His grandfather is listed in the University of Utah football media guide among the school's distinguished alumni, but Britain Covey once believed anyone who enrolled there was “a bad person.” Chase Hansen attended a Ute football game as a high school player, looked around the rowdy Rice-Eccles Stadium and thought to himself, “No way I'm coming here.”
Yet here they are, two of the Utes' most prominent players, former high school quarterbacks and returned missionaries of The Church of Jesus Christ of Latter-day Saints who have thrived on the campus and strongly endorse their experiences in Salt Lake City.
The Utah County natives have proved — to themselves, as much as anyone — that they could prepare for missions and find spiritual fulfillment in an environment other than Brigham Young University, the school that geography, church and family ties once dictated that they attend.
Hansen, Utah's senior linebacker and co-captain, grew up in American Fork as a son of a former BYU linebacker. Covey, a sophomore receiver, is from a BYU-oriented household in Provo. Each spent one season at Utah before leaving on missions to Australia (Hansen) and Chile (Covey). They were teammates in 2015 and have been reunited this year.
“A lot of times there was a stigma that if you go somewhere other than maybe a church school, you can’t have that experience,” Hansen said. “But you can have that experience, whether it be spiritual or whatever journey you might be on. Even with just the diversity on the team, I’ve had such a unique experience, meeting guys from all sorts of different backgrounds, and it’s helped me in a lot of ways, more than just football.”
Sports Illustrated once described Utah as the most diverse program in college football. The Utes’ roster, in general terms, is a third white, a third Pacific Islander and a third black, with varied religious affiliations. The coaching staff also reflects that diversity.
“You can’t really grow until you experience and meet people from all different backgrounds and cultures, which I feel like is a huge part of me,” Hansen said. “I’ve had an incredible experience here.”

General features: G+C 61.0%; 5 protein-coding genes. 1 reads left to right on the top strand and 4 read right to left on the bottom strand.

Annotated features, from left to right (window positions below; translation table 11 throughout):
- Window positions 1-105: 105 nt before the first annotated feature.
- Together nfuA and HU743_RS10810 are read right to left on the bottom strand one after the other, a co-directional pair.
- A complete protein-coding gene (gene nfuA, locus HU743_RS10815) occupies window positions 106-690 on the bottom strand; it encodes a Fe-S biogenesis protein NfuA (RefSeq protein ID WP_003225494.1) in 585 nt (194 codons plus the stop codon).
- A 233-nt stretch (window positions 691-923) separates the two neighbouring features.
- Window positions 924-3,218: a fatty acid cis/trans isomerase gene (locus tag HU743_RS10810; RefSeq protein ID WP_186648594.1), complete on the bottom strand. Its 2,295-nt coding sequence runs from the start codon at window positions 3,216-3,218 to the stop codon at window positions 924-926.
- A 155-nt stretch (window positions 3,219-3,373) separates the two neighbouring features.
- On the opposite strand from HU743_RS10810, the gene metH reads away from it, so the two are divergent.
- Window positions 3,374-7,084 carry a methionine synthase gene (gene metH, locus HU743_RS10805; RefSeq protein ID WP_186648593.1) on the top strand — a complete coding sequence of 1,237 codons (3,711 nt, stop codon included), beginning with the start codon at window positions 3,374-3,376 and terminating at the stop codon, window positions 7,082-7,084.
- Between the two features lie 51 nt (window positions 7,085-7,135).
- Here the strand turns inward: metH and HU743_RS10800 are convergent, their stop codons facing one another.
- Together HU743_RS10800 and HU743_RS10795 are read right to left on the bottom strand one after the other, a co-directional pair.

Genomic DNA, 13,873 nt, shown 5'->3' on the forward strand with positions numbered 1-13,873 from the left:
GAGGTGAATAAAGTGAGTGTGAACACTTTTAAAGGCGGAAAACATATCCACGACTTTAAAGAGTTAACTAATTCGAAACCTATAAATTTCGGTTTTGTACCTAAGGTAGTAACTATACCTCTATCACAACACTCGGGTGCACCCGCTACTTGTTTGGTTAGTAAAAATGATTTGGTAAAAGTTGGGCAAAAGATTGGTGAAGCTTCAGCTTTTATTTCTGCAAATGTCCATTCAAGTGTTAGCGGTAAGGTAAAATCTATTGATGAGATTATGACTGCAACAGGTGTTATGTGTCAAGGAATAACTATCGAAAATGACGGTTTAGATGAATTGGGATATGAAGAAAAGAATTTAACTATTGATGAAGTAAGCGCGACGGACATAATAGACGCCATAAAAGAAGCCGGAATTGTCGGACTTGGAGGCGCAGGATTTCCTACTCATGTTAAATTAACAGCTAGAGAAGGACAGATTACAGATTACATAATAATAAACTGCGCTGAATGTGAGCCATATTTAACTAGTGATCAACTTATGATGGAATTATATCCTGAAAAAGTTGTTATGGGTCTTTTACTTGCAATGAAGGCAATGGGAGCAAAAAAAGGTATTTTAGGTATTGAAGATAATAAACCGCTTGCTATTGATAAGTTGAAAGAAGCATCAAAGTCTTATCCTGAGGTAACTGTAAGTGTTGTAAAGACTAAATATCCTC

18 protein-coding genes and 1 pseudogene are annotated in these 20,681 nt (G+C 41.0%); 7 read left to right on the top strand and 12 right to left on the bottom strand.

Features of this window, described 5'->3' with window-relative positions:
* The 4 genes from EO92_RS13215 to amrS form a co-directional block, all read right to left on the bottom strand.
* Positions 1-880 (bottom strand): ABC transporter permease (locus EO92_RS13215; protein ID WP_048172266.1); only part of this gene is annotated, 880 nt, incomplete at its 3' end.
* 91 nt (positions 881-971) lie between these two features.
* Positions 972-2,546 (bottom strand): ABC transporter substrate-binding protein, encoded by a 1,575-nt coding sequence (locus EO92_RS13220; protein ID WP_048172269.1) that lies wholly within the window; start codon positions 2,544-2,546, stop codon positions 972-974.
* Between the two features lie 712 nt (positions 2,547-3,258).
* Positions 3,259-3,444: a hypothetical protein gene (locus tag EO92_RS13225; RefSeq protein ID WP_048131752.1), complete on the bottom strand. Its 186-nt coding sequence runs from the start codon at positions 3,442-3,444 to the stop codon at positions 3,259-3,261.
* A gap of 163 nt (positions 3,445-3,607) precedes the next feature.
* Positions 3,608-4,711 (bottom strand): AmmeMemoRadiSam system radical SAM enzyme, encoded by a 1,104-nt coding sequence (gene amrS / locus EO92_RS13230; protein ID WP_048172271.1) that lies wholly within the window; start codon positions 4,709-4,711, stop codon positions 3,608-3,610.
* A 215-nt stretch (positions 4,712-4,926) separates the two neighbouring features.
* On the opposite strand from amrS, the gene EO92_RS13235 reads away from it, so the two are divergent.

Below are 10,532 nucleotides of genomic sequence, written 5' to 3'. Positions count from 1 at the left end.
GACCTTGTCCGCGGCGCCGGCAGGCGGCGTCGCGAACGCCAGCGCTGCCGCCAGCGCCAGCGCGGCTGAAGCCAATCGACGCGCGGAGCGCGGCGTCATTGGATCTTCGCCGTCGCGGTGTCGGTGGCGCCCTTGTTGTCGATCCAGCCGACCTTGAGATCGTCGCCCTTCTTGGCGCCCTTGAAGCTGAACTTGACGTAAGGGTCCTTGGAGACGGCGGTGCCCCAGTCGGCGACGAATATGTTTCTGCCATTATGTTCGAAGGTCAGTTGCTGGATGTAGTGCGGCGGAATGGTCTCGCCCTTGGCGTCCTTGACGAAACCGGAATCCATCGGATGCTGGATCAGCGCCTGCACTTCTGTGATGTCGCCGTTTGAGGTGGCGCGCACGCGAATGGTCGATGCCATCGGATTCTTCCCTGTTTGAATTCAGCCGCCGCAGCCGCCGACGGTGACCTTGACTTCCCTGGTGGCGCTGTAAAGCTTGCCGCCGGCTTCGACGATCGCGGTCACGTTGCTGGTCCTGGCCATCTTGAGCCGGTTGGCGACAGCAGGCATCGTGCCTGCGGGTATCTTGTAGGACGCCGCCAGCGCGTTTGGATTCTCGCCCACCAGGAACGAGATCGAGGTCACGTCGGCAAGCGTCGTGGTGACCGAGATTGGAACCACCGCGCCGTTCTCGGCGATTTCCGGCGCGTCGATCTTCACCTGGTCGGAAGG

Hansen laughs about how it all started — when “the crowd was so crazy” at a football game that he wondered how he would fit in at Utah.
As a child, Covey didn’t even knew that his grandfather, the late author and management consultant Stephen R. Covey, had graduated from Utah. The thought of playing for the Utes never occurred to Covey. He grew up following BYU sports. His uncle Sean once was a starting quarterback for the Cougars.
“I thought if you went to Utah, you were a bad person, basically,” Britain Covey said. “That was my preconceived idea. You start learning more and getting more open-minded as you grow.”
Covey played for Utah coach Kyle Whittingham’s brother Cary at Timpview High School, a recruiting source for the Utes. When he enrolled at Utah in 2015, he attended a Latter-day Saint Institute of Religion class at the U. and was surprised to find about 20 teammates, mostly returned missionaries.
“I loved it,” he said, “and I felt a real close bond with them.”
Having returned from Chile this year, Covey said, “I’ve been able to kind of take what I learned in the mission, and it’s opened my eyes to all the opportunities around me. … I just think this campus offers you a great deal of things that can keep you spiritually in tune.”
Amid the demands of football and academics, he teaches a gospel doctrine class in his student ward, or congregation. That meant waking up soon after the team arrived home from a night game at Northern Illinois in September, a Ute victory that, to that point, marked the best receiving performance of Covey’s college career. Teaching is partly for his own benefit. “It’s good, because it keeps me grounded,” Covey said, “and reminds me constantly what’s most important.”
A reminder that comes at, of all places, Utah.